Between the cracks

Man sitting in his woodwork studio surrounded by his artwork, smiling at the cameraAward winning Tasmanian Artist Duncan Meerding (link opens in new window)always had a passion for creating. When his vision deteriorated in 2005, he was left with less than 5 per cent vision concentrated around the peripheral field. At that point he didn’t think he could make anything again.

‘I was lucky enough to find out about a safety course for people to learn how to use machines with low amounts of vision. I then went into a mainstream university furniture and design course as part of my overall Bachelor of Arts.

I kept going back to that interest in making things and going back to that creative side of things through that course, furniture design ended up being one of my majors. 6 months after finishing the furniture design side of my degree I went straight into a scholarship with Designed Objects Tasmania – another mainstream organisation that was very opened minded to having me there.

From there I was able to start my own design and maker practice and have been doing it ever since that was in the middle of 2010.’

Cracked log lamp with light beaming through the cracks
Cracked log lamp

Nine years on Duncan is still creating beautiful functional objects. His stump light won best floor lamp of 2018 in a peer vote and his work is sought after around the globe. The tactile irregular character of the lamps reflect the variations present in nature with the relationship between light and shadow and how the light is dispersed through the cracks is an integral part of the design. Duncan has donated a special edition log lamp to go up for auction at Archie’s Ball in June.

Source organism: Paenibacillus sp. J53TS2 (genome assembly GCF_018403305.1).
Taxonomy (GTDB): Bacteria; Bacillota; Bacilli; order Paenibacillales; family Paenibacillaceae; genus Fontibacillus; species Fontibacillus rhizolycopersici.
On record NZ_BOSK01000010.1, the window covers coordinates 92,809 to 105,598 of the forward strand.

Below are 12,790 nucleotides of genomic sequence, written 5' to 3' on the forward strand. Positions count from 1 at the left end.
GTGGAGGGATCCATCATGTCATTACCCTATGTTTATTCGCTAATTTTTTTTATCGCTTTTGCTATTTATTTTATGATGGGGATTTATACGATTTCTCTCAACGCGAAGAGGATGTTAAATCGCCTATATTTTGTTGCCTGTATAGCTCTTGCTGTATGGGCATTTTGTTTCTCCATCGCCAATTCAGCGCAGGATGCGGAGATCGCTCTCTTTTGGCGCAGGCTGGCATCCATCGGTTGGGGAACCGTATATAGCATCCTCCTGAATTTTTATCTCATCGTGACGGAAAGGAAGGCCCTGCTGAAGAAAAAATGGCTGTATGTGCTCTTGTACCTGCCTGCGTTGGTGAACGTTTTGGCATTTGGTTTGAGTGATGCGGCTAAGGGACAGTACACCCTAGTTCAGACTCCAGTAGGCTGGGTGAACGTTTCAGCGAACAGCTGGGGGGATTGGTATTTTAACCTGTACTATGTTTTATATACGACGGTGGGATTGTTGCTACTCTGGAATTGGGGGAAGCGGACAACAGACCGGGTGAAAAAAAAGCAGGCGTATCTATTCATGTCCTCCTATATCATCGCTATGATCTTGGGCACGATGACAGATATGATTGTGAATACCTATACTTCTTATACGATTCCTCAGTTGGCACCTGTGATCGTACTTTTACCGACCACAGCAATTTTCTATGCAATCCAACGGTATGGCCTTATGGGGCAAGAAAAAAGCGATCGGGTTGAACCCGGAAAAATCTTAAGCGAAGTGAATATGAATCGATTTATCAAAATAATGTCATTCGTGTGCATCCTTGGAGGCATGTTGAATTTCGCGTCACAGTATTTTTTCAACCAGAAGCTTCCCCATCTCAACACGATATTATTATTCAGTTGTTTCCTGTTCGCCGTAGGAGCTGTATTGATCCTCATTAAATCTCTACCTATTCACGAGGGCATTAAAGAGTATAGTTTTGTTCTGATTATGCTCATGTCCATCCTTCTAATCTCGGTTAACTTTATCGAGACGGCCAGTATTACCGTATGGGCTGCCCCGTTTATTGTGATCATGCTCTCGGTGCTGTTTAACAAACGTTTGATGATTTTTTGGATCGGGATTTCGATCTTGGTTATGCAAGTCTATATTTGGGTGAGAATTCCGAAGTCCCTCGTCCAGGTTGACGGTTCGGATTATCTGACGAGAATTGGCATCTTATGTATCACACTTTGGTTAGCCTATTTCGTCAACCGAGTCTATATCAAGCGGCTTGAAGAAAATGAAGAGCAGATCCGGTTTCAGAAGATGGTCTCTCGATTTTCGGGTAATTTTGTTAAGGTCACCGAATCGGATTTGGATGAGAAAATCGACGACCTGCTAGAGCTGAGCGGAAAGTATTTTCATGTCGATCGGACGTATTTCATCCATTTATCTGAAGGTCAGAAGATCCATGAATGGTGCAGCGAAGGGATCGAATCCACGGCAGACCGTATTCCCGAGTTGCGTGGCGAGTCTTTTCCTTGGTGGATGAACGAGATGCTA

The unique piece, made from Macrocarpa is an in-between size of the stump light and cracked log lamp. Light that disperses from the cracks of the logs imitates the alternative sensory world, which Duncan designs.

‘The things Guide Dogs Tasmania did for me when my vision first degenerated were quite important. When my vision first went I found that it was hard to leave the house initially. It was thanks to the Orientation and Mobility instructors at VisAbility/ Guide Dogs Tasmania that I was able to actually partake in society.

It meant that the turn around time to be able to participate in society was much faster than if I never had Orientation and Mobility (O&M) instruction.’

‘I wanted to travel by myself overseas for three months to some quite different places like South America and the O&M instructor just thought their way laterally around it. They got me doing some mock travel scenarios, where I was put in foreign situations.

For example I was put in a shopping centre that had just been build and was told to find something and I wasn’t allowed to talk to anyone. So that was really quite an interesting thing and I am still wondering how I did it! Now as I have access to talking GPS through my phone. Back then I did that trip without a GPS and without people like Roseanne who worked at Guide Dogs at the time, I wouldn’t have had the skills to do that and in terms of living a more normal life and do things that I wanted to do.’

Hopefully I can give back to the organisation that helped me earlier on so they can continue to broaden their horizons. Maybe, thanks to fundraisers like this they can continue to broadening ways of helping people with vision impairment adapt.

Thanks to the support from people like Duncan, Archie’s Ball raised $12,000!

If you live with vision impairment, we have a range of services designed to offer support to live independently including Orientation and Mobility (O & M), Assistive Technology and more. Contact us for more information.